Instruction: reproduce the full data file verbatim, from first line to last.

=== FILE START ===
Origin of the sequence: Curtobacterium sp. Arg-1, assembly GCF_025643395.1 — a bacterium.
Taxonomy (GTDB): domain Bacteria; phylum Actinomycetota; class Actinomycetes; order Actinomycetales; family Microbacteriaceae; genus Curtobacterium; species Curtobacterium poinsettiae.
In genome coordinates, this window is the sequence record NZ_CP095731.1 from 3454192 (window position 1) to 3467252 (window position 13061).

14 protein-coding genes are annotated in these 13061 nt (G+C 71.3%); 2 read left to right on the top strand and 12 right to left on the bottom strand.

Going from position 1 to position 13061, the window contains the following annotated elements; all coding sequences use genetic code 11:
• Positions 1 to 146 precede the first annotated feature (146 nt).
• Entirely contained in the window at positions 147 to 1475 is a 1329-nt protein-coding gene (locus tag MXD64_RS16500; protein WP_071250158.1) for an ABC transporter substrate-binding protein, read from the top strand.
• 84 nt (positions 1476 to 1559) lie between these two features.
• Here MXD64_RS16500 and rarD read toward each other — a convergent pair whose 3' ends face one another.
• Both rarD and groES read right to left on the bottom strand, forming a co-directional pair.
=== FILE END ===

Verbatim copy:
Origin of the sequence: Curtobacterium sp. Arg-1, assembly GCF_025643395.1 — a bacterium.
Taxonomy (GTDB): domain Bacteria; phylum Actinomycetota; class Actinomycetes; order Actinomycetales; family Microbacteriaceae; genus Curtobacterium; species Curtobacterium poinsettiae.
In genome coordinates, this window is the sequence record NZ_CP095731.1 from 3454192 (window position 1) to 3467252 (window position 13061).

14 protein-coding genes are annotated in these 13061 nt (G+C 71.3%); 2 read left to right on the top strand and 12 right to left on the bottom strand.

Going from position 1 to position 13061, the window contains the following annotated elements; all coding sequences use genetic code 11:
• Positions 1 to 146 precede the first annotated feature (146 nt).
• Entirely contained in the window at positions 147 to 1475 is a 1329-nt protein-coding gene (locus tag MXD64_RS16500; protein WP_071250158.1) for an ABC transporter substrate-binding protein, read from the top strand.
• 84 nt (positions 1476 to 1559) lie between these two features.
• Here MXD64_RS16500 and rarD read toward each other — a convergent pair whose 3' ends face one another.
• Both rarD and groES read right to left on the bottom strand, forming a co-directional pair.